All this was marching through my mind at 5:30 a.m.  (And I wonder why I am tired.) In a few minutes the morning rush would begin again. The child asleep on my chest would wake up and need to be snuggled, dressed and fed. All my morning tasks awaited. I knew that I was weak and I hoped I could complete them as quickly as I normally did. I decided I should take soup for lunch. (After so recently battling a violent stomach virus, I didn’t think my stomach was ready for broccoli.)

The day passed and on the way home from work I took the back roads. It was a gray day, very damp and blustery. I was feeling rather dismal as the wind grew chillier and occasionally smattered my windshield with tiny almost raindrops. My world was bleak. And then on my right appeared acres and acres of beautiful emerald green! It was so beautiful that I actually made an involuntary exclamation. Oh! It was so unexpected I felt like something had physically jarred me.  

(This was taken on a slightly brighter day, but it is the same field.)

Thank God for winter wheat! Where I live, it is the first big green of Spring. In March the little greens will appear, tiny sprouts of daffodils or tulips, but the grass is pale and the deciduous trees are bare.  The beginning of Spring around here usually looks like gray skies and mud until about April. But if I can find a field of winter wheat–my winter weary soul can find new hope.  Winter wheat reminds me Spring is waiting in the wings, the green is spreading, it cannot be delayed forever!

What a difference it makes when we shift our focus from worry to hope. The exact same circumstances can take on a whole new meaning in a moment. My whole experience of March is completely reflective of what I choose to focus on. Around me the sky is gray, the ground is muddy, the wind is cold and mean. Also, around me, the trees are budding, the wheat is growing, and the smell of Spring is swirling. Where will I place my attention? 

Winter is not over but Spring is coming will not be stopped, no matter how many more times it snows. When I focus on the coming of Spring, I feel uplifted and hopeful. Lilacs and roses are coming, along with green grass and softer air. When I focus on what is left of Winter I feel tired, like I am carrying a heavy and cumbersome chain. Winter of itself is not bad, but it is dark and cold and I am weary of it. Both things are true in this moment. The choice is mine.

 

Paul reminds us that we need to focus on the good stuff. Truth. Honesty. Justice. Purity. Loveliness. Good reports. Virtuous things.  Praiseworthy things. He is laying out instructions for the Philippian Christians on how to live in this world and he polishes off his recomendations with an admonition on what to think about.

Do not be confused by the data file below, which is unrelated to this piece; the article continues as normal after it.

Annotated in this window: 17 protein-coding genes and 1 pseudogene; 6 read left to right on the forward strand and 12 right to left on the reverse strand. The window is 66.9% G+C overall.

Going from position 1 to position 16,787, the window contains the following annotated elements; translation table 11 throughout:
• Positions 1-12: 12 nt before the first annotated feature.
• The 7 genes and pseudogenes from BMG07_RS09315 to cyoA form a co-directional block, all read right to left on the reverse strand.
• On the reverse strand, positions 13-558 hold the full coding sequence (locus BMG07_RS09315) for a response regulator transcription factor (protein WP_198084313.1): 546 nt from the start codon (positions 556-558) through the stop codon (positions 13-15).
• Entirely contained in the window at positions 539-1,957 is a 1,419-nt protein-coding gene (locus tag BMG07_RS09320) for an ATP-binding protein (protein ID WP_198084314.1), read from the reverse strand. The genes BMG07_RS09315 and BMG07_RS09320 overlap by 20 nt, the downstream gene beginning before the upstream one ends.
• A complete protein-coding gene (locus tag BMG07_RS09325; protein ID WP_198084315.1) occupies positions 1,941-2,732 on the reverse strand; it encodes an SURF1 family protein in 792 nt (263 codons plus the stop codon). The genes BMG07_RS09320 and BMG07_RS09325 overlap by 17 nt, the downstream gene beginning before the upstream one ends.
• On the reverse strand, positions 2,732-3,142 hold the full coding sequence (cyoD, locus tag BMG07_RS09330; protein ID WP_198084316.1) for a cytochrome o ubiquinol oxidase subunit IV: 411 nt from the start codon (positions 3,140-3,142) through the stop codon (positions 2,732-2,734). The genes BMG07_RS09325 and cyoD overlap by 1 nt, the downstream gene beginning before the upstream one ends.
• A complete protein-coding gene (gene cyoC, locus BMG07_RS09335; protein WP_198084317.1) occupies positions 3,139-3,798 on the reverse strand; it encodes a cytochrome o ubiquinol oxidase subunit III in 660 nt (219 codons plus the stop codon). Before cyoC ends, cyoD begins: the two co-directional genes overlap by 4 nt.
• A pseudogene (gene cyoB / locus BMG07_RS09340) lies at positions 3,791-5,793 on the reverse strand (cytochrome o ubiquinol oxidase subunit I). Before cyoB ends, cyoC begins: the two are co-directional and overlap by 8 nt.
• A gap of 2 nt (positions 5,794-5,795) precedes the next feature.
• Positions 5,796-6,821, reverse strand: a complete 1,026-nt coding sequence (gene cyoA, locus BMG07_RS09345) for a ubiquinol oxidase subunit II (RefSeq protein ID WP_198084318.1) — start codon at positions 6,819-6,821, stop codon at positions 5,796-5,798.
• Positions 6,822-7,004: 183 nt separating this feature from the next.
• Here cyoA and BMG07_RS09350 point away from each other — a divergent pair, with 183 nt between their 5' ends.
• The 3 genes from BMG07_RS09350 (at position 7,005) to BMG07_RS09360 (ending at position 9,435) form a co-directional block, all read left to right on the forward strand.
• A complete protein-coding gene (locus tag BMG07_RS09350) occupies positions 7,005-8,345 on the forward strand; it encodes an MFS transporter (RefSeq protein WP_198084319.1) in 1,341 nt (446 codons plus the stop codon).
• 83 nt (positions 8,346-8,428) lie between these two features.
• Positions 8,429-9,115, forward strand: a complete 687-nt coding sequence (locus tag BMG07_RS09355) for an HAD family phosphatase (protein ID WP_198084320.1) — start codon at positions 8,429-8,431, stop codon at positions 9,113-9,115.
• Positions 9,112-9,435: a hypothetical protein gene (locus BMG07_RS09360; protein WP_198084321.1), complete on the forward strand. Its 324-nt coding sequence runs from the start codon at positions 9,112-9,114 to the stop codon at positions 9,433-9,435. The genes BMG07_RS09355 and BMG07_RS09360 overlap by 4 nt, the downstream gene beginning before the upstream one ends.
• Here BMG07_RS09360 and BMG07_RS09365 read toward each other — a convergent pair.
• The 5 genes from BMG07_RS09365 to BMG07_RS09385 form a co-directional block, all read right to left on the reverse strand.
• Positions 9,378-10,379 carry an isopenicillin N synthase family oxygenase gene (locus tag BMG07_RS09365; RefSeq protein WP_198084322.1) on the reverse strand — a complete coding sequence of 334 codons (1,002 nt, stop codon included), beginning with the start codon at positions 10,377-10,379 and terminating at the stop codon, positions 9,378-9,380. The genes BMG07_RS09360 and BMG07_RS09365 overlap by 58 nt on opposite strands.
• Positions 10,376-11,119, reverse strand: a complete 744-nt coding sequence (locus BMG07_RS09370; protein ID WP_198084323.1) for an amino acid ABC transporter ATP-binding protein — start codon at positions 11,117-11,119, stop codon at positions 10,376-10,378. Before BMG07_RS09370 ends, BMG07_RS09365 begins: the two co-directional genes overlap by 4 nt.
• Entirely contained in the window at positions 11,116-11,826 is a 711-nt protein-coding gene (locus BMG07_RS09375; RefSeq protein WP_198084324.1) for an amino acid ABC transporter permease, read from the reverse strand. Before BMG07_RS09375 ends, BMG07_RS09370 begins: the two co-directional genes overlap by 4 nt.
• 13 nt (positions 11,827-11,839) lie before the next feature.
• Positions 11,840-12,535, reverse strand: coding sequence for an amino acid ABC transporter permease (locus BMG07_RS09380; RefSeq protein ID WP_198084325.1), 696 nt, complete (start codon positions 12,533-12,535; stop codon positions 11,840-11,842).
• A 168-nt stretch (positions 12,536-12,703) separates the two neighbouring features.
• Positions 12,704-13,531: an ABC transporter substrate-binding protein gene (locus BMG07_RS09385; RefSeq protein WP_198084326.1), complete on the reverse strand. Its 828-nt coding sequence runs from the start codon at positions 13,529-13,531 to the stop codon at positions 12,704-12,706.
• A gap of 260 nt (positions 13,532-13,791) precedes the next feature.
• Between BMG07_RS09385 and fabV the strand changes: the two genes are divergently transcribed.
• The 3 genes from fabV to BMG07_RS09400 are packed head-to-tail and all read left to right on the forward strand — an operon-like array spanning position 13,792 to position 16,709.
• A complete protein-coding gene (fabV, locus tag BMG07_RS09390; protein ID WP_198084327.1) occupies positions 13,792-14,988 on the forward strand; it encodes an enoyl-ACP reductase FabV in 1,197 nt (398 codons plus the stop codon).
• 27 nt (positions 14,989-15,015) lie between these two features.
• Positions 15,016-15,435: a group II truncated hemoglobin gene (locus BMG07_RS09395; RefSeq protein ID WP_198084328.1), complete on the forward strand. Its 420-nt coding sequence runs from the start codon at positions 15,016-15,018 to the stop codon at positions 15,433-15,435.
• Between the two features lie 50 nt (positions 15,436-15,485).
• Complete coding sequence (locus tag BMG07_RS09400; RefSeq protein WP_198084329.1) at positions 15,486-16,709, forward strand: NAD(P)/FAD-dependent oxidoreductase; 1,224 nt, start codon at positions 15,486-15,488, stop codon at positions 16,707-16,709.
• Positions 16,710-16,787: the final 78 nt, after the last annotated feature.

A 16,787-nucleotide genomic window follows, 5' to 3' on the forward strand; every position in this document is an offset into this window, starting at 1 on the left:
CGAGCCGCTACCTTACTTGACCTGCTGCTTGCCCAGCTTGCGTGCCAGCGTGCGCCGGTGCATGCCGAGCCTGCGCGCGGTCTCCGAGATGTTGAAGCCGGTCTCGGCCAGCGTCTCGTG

What we think about is important. What we think about, what we meditate on, determines our mood, our attitude and our actions.  A person might think, “We cannot ignore all the bad stuff in the world and only “think on these things”! Our outrage and negative emotions are what move us to action to make things better!” There is some truth in that.  But when I focus on the good and lovely things I feel more positive, more hopeful, more energized. When I focus on the horrible things and the sad things I start feeling hopeless, helpless and overwhelmed. In which state I am more likely to be kind to others, to lift up those around me or to take any positive action? 

There are so many things going on around us, so many voices screaming for attention. There is so much information, most of it of questionable quality, constantly before us. Where shall we look? The world is filled with war, strife, division, hatred, despair, violence, and loss. The world is also filled with beauty, hope, wonder, kindness, love, generosity and grace. We will see it all but we must “think on these things.” That does not mean we close our eyes to the ugly things because we must see them before we can change them. We can work toward a better world–we must help others and we must stand up for what is right–but to be able to do that we must think on “these things”.  When we think too much on the dark side, when we meditate on the horrible, unimaginable and seemingly hopeless, it fixes nothing and even does damage. We can easily become immobilized in the face of what seems like overwhelming evil.  

So, I am choosing to think about all the wonderful things about March. I love the crazy, wild winds. I love the new green around me. I even love watching the battle between Spring and Winter. (New life will win eventually, of course, but when?)  I choose to lift my eyes from the mud on my boots and look across the fields of wheat. When my eyes are focused on the beautiful, makes it easier to keep marching.